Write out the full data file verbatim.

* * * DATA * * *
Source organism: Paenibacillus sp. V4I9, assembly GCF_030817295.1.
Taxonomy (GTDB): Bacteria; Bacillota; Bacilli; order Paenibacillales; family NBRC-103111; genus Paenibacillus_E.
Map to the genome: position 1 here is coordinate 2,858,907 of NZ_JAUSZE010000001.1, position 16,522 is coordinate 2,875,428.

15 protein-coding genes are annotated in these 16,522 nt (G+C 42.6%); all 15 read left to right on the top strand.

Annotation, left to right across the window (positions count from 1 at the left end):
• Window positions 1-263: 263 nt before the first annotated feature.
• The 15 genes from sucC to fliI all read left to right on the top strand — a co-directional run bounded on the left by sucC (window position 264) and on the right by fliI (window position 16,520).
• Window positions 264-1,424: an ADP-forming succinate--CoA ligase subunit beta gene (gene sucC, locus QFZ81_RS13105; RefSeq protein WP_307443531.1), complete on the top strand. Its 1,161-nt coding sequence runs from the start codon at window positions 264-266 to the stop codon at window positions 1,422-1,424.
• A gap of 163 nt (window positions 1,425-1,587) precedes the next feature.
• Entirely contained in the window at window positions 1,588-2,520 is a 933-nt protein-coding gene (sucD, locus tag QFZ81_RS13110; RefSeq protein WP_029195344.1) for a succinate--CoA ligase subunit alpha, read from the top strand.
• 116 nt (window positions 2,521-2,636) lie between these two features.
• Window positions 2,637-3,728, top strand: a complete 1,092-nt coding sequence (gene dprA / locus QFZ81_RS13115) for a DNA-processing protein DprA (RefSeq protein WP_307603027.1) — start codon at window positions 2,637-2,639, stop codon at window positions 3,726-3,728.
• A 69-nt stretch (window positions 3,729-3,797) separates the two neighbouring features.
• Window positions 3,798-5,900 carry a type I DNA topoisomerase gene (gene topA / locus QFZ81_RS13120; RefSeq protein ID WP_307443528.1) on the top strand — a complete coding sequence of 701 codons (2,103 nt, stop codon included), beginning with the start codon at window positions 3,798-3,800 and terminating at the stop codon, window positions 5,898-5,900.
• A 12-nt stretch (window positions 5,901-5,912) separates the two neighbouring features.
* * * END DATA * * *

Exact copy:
Source organism: Paenibacillus sp. V4I9, assembly GCF_030817295.1.
Taxonomy (GTDB): Bacteria; Bacillota; Bacilli; order Paenibacillales; family NBRC-103111; genus Paenibacillus_E.
Map to the genome: position 1 here is coordinate 2,858,907 of NZ_JAUSZE010000001.1, position 16,522 is coordinate 2,875,428.

15 protein-coding genes are annotated in these 16,522 nt (G+C 42.6%); all 15 read left to right on the top strand.

Annotation, left to right across the window (positions count from 1 at the left end):
• Window positions 1-263: 263 nt before the first annotated feature.
• The 15 genes from sucC to fliI all read left to right on the top strand — a co-directional run bounded on the left by sucC (window position 264) and on the right by fliI (window position 16,520).
• Window positions 264-1,424: an ADP-forming succinate--CoA ligase subunit beta gene (gene sucC, locus QFZ81_RS13105; RefSeq protein WP_307443531.1), complete on the top strand. Its 1,161-nt coding sequence runs from the start codon at window positions 264-266 to the stop codon at window positions 1,422-1,424.
• A gap of 163 nt (window positions 1,425-1,587) precedes the next feature.
• Entirely contained in the window at window positions 1,588-2,520 is a 933-nt protein-coding gene (sucD, locus tag QFZ81_RS13110; RefSeq protein WP_029195344.1) for a succinate--CoA ligase subunit alpha, read from the top strand.
• 116 nt (window positions 2,521-2,636) lie between these two features.
• Window positions 2,637-3,728, top strand: a complete 1,092-nt coding sequence (gene dprA / locus QFZ81_RS13115) for a DNA-processing protein DprA (RefSeq protein WP_307603027.1) — start codon at window positions 2,637-2,639, stop codon at window positions 3,726-3,728.
• A 69-nt stretch (window positions 3,729-3,797) separates the two neighbouring features.
• Window positions 3,798-5,900 carry a type I DNA topoisomerase gene (gene topA / locus QFZ81_RS13120; RefSeq protein ID WP_307443528.1) on the top strand — a complete coding sequence of 701 codons (2,103 nt, stop codon included), beginning with the start codon at window positions 3,798-3,800 and terminating at the stop codon, window positions 5,898-5,900.
• A 12-nt stretch (window positions 5,901-5,912) separates the two neighbouring features.